State Nobility in the Field of International Criminal Justice: Divergent Elites and the Contest to Control Power over Capital

Research output: Contribution to journalJournal articleResearchpeer-review

Criminal law was long considered as the sovereign domain of the state. However, after the end
of the Cold War, states created new international criminal courts. These courts are part of a
wider field of international criminal justice in which different elites work to develop, support,
and critique legal ideas and practices that either complement or challenge the state. Inspired
by Pierre Bourdieu’s sociology and based on a multiple correspondence analysis with sixty-four
modalities, this article contributes a critical analysis of 365 elite agents active in this field. The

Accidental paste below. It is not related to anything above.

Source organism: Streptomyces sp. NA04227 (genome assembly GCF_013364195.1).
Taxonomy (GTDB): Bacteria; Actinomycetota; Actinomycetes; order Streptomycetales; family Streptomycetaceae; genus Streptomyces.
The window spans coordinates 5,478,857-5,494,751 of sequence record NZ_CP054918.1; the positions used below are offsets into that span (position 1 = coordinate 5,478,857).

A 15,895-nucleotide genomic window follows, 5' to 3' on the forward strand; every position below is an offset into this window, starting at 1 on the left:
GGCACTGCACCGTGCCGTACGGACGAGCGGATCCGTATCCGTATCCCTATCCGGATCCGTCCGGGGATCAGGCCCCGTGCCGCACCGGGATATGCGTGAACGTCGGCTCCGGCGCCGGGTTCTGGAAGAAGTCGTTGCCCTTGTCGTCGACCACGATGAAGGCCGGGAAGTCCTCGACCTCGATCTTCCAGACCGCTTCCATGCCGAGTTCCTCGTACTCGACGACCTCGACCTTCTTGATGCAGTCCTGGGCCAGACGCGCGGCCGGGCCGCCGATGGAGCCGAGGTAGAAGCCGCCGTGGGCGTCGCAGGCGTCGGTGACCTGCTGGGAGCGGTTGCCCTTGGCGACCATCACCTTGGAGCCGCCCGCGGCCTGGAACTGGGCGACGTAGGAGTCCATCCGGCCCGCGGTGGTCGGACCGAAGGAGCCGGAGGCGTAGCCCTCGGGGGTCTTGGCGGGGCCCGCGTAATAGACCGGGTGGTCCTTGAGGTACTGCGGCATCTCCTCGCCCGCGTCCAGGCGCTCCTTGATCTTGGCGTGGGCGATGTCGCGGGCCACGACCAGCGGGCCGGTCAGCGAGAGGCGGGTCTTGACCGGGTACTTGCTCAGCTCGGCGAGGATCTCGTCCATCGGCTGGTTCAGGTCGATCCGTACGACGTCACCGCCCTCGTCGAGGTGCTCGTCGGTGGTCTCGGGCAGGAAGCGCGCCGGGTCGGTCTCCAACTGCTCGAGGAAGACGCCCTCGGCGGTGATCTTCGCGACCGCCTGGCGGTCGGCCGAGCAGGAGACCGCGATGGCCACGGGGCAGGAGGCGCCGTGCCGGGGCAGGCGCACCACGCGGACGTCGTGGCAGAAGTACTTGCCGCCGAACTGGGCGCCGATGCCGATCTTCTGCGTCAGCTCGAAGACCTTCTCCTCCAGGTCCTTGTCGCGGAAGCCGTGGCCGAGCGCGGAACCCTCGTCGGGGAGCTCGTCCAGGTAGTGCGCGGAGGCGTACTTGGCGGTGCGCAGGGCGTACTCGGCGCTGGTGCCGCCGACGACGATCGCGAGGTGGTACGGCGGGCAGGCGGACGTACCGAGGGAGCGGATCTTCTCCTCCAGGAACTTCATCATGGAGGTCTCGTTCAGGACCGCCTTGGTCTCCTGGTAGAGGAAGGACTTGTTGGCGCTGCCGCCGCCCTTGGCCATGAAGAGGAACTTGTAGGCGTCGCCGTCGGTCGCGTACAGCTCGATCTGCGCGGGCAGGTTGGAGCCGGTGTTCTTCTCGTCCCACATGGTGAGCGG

analysis shows how different types and volumes of capital structure relations between these
elites as well as between the field of international criminal justice and the state. Because these
relations can turn state nobility against its national origins, international criminal justice poses a
potential challenge to the state’s social fabric which goes beyond legal and political controversies:
International criminal justice is emblematic of a competition over the value of and control over
capital which plays out at the borders between the national and the international. This contest
underlines that the state does necessarily control power over state capital and that, when its
elites no longer reproduce its meta-capital, the state loses the semblance of being a unified actor
on the world stage. Whereas the intensity of this contest over capital might be particular to the
field of international criminal justice, similar battles of control are likely to affect the relations
between the state and other globalized fields of law, justice, and politics.
Original languageEnglish
JournalSocial Forces
Issue number2
Pages (from-to)753-770
Number of pages18
Publication statusPublished - 2023

ID: 339624275